Visible Transmittance (VT or Tvis)
Visible transmittance) is the amount of light in the visible portion of the spectrum that passes through a glazing material. A higher VT means there is more daylight in a space which, if designed properly, can offset electric lighting and its associated cooling loads. Visible transmittance is influenced by the glazing type, the number of panes, and any glass coatings. Visible transmittance of glazing ranges from above 90% for uncoated water-white clear glass to less than 10% for highly reflective coatings on tinted glass. A typical double-pane IGU had a VT of around 78%. This value decreases somewhat by adding a low-E coating and decreased substantially when adding a tint (see figure to the right). VT values for the whole window are always less than center-of-glass values since the VT of the frame is zero.
In the past, windows that reduced solar gain (with tints and coatings) also reduced visible transmittance. However, new high-performance tinted glass and low-solar-gain low-E coatings have made it possible to reduce solar heat gain with little reduction in visible transmittance. Because the concept of separating solar gain control and light control is so important, measures have been developed to reflect this. The LSG ratio is defined as a ratio between visible transmittance (VT) and solar heat gain coefficient (SHGC).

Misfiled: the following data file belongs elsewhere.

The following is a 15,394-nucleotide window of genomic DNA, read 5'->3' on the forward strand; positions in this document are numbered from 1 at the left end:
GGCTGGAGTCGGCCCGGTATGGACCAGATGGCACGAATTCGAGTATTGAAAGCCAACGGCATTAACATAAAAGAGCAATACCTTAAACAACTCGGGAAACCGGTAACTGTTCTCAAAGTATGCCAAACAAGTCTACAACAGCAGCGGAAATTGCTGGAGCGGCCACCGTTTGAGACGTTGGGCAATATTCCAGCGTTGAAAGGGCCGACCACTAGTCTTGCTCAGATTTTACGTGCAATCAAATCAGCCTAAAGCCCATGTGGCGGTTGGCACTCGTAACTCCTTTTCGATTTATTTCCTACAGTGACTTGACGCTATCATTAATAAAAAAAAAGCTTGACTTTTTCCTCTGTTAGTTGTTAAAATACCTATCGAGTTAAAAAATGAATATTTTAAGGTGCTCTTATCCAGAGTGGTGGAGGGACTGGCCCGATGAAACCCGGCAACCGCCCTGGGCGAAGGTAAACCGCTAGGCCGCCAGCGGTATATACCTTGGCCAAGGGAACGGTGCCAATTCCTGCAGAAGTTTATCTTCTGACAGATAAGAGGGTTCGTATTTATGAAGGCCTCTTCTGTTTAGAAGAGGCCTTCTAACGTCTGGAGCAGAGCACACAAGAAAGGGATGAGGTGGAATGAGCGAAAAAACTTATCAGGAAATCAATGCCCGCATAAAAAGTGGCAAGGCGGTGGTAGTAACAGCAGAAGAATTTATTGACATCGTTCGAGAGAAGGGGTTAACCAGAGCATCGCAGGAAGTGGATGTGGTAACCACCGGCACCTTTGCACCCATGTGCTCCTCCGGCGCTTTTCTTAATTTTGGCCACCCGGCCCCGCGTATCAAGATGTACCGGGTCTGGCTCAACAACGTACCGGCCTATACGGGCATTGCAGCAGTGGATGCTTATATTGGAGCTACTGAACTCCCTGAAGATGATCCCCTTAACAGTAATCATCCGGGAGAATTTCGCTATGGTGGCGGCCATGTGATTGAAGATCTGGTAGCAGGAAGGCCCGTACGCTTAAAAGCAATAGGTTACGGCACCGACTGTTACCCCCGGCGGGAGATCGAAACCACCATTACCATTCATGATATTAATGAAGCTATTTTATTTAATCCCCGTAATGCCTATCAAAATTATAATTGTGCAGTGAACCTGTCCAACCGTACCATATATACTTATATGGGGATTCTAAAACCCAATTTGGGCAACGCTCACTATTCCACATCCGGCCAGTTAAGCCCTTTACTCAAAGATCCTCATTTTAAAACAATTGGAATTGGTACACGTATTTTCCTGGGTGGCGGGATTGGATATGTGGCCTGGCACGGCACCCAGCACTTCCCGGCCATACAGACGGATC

The image illustrates the center-of-glass properties for the options used in the Facade Design
Tool. A double-glazed unit with clear glass (B)
has a visible transmittance (VT) of 0.79 and a solar heat gain
coefficient (SHGC) of 0.70, so the LSG is VT/SHGC = 1.12. Bronze-tinted
glass in a double-glazed unit (C) has a visible transmittance of 0.45
and a solar heat gain coefficient of 0.50, which results in an LSG ratio
of 0.89. This illustrates that while the bronze tint lowers the SHGC, it
lowers the VT even more compared to clear glass. The double-glazed unit
with a high-performance tint (E) has a relatively high VT of 0.52 but a
lower SHGC of 0.29, resulting in an LSG of 1.80—significantly
better than the bronze tint. A clear double-glazed unit with a
low-solar-gain low-E coating (H) reduces the SHGC significantly, to
0.27, but retains a relatively high VT of 0.64, producing an LSG ratio
of 2.4—far superior to those for clear or tinted glass.